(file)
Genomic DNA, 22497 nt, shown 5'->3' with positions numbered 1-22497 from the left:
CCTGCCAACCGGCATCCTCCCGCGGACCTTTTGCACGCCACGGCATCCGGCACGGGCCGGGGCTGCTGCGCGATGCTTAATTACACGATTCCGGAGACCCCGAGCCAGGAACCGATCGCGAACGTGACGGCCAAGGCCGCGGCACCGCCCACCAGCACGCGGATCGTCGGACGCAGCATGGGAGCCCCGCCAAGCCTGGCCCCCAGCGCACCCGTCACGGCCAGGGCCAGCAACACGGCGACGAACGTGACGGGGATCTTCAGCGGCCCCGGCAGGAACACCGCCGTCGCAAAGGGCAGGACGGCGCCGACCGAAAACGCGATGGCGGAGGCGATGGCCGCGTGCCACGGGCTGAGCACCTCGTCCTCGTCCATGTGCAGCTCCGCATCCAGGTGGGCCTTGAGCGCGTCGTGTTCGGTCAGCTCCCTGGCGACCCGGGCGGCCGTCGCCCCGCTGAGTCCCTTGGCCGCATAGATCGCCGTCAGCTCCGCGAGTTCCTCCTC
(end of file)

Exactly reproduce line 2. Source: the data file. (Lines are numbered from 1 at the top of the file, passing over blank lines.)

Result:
CCTGCCAACCGGCATCCTCCCGCGGACCTTTTGCACGCCACGGCATCCGGCACGGGCCGGGGCTGCTGCGCGATGCTTAATTACACGATTCCGGAGACCCCGAGCCAGGAACCGATCGCGAACGTGACGGCCAAGGCCGCGGCACCGCCCACCAGCACGCGGATCGTCGGACGCAGCATGGGAGCCCCGCCAAGCCTGGCCCCCAGCGCACCCGTCACGGCCAGGGCCAGCAACACGGCGACGAACGTGACGGGGATCTTCAGCGGCCCCGGCAGGAACACCGCCGTCGCAAAGGGCAGGACGGCGCCGACCGAAAACGCGATGGCGGAGGCGATGGCCGCGTGCCACGGGCTGAGCACCTCGTCCTCGTCCATGTGCAGCTCCGCATCCAGGTGGGCCTTGAGCGCGTCGTGTTCGGTCAGCTCCCTGGCGACCCGGGCGGCCGTCGCCCCGCTGAGTCCCTTGGCCGCATAGATCGCCGTCAGCTCCGCGAGTTCCTCCTC